3,000-year-old Mesopotamian bricks reveal truth about Earth’s magnetic field

"It didn't seem possible"

2 mins read
3,000-year-old Mesopotamian bricks reveal truth about Earth's magnetic field
Iron oxide in the bricks acts as a "recorder" of the Earth's magnetic field, researchers said (Matthew Howland)

Bricks from ancient Mesopotamia reveal new insights into the Earth’s magnetic field.

Researchers from the University College London in the UK and Wichita State University in the US published a study in the Proceedings of the National Academy of Sciences on Monday that found an anomaly in the Earth’s magnetic field about 3,000 years ago.

By analyzing the iron oxide content of 32 bricks from ancient Mesopotamia in the laboratory, scientists have determined that there was a high degree of magnetic concentration in the Middle East in 1050-550 BC.

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Iron oxide residues provided researchers with clues to the direction and strength of the Earth’s magnetic field when the bricks were first fired.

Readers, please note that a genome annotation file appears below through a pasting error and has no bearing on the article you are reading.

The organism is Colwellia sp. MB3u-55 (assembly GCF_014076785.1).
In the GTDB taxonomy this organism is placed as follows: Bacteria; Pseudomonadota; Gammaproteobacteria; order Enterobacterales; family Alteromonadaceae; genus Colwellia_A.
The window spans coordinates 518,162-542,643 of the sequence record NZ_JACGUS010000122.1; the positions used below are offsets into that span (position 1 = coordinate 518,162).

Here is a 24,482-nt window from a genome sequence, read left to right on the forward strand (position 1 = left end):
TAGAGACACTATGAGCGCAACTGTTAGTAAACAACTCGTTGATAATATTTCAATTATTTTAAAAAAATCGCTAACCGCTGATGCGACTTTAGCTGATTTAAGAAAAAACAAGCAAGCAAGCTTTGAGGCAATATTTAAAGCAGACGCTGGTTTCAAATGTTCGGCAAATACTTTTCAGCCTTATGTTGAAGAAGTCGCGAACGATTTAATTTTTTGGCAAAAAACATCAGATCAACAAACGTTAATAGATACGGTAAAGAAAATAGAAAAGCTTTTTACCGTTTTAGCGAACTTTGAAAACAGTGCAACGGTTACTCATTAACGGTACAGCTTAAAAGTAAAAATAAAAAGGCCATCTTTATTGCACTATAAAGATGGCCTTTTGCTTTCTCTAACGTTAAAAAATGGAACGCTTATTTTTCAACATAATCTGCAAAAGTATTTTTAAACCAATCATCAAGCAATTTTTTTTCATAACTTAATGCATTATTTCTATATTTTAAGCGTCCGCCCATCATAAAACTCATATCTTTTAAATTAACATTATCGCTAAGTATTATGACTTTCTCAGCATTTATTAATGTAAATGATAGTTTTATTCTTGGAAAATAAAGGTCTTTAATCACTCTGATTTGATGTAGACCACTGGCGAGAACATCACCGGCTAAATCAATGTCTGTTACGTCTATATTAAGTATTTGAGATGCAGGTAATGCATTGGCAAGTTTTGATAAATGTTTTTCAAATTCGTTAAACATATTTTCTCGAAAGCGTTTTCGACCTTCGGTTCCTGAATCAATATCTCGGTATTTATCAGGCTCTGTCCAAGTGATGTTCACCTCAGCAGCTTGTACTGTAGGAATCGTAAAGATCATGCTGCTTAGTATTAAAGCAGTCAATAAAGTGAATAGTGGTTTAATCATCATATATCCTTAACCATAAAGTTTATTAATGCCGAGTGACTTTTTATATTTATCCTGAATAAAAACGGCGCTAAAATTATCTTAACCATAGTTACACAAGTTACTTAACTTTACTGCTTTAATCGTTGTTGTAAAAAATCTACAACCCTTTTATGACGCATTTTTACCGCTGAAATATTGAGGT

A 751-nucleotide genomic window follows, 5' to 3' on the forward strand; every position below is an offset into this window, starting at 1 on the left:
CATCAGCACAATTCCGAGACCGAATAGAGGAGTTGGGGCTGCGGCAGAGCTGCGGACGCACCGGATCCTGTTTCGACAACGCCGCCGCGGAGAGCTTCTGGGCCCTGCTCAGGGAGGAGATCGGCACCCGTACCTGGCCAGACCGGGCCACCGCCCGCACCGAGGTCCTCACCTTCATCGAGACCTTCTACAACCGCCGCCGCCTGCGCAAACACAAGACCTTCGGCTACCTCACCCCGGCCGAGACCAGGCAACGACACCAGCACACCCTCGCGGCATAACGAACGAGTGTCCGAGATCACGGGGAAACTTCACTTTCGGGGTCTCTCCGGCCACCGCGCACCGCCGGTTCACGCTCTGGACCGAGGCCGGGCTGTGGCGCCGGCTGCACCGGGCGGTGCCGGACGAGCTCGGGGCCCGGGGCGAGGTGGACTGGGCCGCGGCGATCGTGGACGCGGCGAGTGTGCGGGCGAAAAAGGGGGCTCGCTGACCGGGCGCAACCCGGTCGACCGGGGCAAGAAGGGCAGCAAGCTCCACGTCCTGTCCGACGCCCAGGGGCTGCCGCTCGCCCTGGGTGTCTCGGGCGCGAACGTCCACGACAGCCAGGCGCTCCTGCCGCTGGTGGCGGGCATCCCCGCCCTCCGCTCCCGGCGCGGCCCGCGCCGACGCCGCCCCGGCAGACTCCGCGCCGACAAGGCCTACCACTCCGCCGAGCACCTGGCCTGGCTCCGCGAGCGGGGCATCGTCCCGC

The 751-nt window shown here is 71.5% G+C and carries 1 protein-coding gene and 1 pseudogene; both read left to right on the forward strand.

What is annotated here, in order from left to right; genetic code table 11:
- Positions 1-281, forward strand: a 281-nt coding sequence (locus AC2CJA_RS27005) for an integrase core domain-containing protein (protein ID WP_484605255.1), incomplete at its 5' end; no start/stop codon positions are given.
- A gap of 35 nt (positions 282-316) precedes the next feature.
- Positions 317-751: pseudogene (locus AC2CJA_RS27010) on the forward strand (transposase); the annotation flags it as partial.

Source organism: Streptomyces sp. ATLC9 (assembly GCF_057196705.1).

By measuring the magnetic properties of iron oxide grains in these stone blocks, named after 12 kings, scientists were able to gain insight into the Earth’s magnetic field during their reigns.

During the reign of the Babylonian King Nebuchadnezzar II, who ruled from 605-562 BC, it was revealed that the Earth’s magnetic field changed dramatically in a relatively short period of time. This provides further evidence for the hypothesis that rapid increases in the intensity of the magnetic field are possible.

Matthew Howland, co-lead author of the study, said:

During this period, the Earth’s magnetic field experienced extremely high intensities. In fact, they reached levels that would not have been possible in such a short period of time.

On the other hand, it was stated that the cause of the change in the magnetic field during this period is not yet understood. It was stated that the effects of this change spread from Bulgaria to China and the Azores, but so far there has been no evidence of an anomaly in the Middle East.

Philip McCausland of Western University in Canada, who was not involved in the study, said: “Here we actually investigated the magnetic memory of the material at hand.”


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